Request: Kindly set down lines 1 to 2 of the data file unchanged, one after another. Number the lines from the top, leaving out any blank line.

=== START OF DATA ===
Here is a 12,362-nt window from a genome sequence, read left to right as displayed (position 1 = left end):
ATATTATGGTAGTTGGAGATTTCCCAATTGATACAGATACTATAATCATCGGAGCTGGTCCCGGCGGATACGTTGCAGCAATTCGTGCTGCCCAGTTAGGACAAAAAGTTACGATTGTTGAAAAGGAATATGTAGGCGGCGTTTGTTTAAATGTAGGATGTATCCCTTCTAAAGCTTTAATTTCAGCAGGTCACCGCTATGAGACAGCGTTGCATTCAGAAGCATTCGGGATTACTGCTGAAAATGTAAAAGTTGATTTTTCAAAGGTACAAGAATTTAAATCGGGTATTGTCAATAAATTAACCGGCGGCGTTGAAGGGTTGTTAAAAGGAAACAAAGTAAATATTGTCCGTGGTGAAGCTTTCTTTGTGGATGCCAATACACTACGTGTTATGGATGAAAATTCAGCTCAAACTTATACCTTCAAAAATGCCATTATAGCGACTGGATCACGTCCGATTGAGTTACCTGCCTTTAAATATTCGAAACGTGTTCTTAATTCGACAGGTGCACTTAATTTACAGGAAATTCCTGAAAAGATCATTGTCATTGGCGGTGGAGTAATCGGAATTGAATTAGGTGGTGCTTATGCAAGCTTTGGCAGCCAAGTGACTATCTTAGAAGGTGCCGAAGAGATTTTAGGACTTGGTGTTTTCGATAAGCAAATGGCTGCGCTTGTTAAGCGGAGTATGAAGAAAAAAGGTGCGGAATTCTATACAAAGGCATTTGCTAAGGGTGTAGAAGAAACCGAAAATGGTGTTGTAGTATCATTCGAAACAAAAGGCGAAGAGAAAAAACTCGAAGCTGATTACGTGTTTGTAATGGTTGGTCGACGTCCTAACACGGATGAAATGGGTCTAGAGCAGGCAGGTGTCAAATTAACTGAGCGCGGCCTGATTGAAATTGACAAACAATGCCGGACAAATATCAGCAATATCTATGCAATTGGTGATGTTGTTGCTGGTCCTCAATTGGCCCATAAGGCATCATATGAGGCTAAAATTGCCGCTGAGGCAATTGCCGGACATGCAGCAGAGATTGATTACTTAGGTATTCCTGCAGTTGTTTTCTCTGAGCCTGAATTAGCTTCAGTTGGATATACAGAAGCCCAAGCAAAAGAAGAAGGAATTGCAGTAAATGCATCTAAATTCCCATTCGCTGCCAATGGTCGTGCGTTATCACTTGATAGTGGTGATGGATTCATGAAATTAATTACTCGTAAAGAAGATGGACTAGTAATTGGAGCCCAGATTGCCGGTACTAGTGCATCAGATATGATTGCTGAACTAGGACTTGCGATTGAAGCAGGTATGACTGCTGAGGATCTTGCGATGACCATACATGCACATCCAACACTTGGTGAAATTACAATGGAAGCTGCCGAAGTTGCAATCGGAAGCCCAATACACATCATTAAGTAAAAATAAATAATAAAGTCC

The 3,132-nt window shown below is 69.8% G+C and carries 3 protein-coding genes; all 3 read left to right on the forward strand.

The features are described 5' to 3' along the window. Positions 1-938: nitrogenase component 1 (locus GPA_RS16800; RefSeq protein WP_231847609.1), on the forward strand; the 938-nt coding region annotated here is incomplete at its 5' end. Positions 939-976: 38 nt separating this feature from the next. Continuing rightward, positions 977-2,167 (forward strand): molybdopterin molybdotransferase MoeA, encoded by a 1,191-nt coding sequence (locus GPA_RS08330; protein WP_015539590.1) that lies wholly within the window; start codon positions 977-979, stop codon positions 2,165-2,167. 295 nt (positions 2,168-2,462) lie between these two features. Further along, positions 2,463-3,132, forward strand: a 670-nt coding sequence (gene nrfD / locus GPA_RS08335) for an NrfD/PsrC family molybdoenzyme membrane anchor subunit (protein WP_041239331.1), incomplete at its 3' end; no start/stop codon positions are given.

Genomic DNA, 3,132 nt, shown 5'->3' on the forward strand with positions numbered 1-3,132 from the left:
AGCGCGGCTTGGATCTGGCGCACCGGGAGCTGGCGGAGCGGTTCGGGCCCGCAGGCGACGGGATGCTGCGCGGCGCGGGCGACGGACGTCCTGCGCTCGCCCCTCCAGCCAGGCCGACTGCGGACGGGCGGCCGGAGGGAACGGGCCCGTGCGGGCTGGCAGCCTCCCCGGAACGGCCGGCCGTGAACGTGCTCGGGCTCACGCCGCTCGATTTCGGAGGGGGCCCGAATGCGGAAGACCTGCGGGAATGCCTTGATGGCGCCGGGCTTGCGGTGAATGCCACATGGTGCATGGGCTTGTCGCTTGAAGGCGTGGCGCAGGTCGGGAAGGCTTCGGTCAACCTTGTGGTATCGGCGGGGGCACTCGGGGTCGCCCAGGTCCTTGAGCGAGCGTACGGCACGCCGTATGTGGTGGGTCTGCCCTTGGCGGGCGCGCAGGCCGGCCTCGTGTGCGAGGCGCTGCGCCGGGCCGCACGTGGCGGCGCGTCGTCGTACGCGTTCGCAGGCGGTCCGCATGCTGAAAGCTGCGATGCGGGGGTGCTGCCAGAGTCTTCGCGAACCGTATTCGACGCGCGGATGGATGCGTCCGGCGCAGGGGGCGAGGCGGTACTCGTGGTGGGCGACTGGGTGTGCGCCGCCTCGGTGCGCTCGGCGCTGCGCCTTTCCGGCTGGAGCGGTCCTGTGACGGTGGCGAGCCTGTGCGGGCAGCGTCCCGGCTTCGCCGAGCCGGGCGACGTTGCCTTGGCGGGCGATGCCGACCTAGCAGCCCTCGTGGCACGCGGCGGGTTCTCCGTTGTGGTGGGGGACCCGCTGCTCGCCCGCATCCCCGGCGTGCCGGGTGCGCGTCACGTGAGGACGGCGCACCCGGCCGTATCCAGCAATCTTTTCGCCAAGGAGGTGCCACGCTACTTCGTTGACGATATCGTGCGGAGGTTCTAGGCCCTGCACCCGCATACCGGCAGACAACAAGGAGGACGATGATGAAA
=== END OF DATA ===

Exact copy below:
Here is a 12,362-nt window from a genome sequence, read left to right as displayed (position 1 = left end):
ATATTATGGTAGTTGGAGATTTCCCAATTGATACAGATACTATAATCATCGGAGCTGGTCCCGGCGGATACGTTGCAGCAATTCGTGCTGCCCAGTTAGGACAAAAAGTTACGATTGTTGAAAAGGAATATGTAGGCGGCGTTTGTTTAAATGTAGGATGTATCCCTTCTAAAGCTTTAATTTCAGCAGGTCACCGCTATGAGACAGCGTTGCATTCAGAAGCATTCGGGATTACTGCTGAAAATGTAAAAGTTGATTTTTCAAAGGTACAAGAATTTAAATCGGGTATTGTCAATAAATTAACCGGCGGCGTTGAAGGGTTGTTAAAAGGAAACAAAGTAAATATTGTCCGTGGTGAAGCTTTCTTTGTGGATGCCAATACACTACGTGTTATGGATGAAAATTCAGCTCAAACTTATACCTTCAAAAATGCCATTATAGCGACTGGATCACGTCCGATTGAGTTACCTGCCTTTAAATATTCGAAACGTGTTCTTAATTCGACAGGTGCACTTAATTTACAGGAAATTCCTGAAAAGATCATTGTCATTGGCGGTGGAGTAATCGGAATTGAATTAGGTGGTGCTTATGCAAGCTTTGGCAGCCAAGTGACTATCTTAGAAGGTGCCGAAGAGATTTTAGGACTTGGTGTTTTCGATAAGCAAATGGCTGCGCTTGTTAAGCGGAGTATGAAGAAAAAAGGTGCGGAATTCTATACAAAGGCATTTGCTAAGGGTGTAGAAGAAACCGAAAATGGTGTTGTAGTATCATTCGAAACAAAAGGCGAAGAGAAAAAACTCGAAGCTGATTACGTGTTTGTAATGGTTGGTCGACGTCCTAACACGGATGAAATGGGTCTAGAGCAGGCAGGTGTCAAATTAACTGAGCGCGGCCTGATTGAAATTGACAAACAATGCCGGACAAATATCAGCAATATCTATGCAATTGGTGATGTTGTTGCTGGTCCTCAATTGGCCCATAAGGCATCATATGAGGCTAAAATTGCCGCTGAGGCAATTGCCGGACATGCAGCAGAGATTGATTACTTAGGTATTCCTGCAGTTGTTTTCTCTGAGCCTGAATTAGCTTCAGTTGGATATACAGAAGCCCAAGCAAAAGAAGAAGGAATTGCAGTAAATGCATCTAAATTCCCATTCGCTGCCAATGGTCGTGCGTTATCACTTGATAGTGGTGATGGATTCATGAAATTAATTACTCGTAAAGAAGATGGACTAGTAATTGGAGCCCAGATTGCCGGTACTAGTGCATCAGATATGATTGCTGAACTAGGACTTGCGATTGAAGCAGGTATGACTGCTGAGGATCTTGCGATGACCATACATGCACATCCAACACTTGGTGAAATTACAATGGAAGCTGCCGAAGTTGCAATCGGAAGCCCAATACACATCATTAAGTAAAAATAAATAATAAAGTCC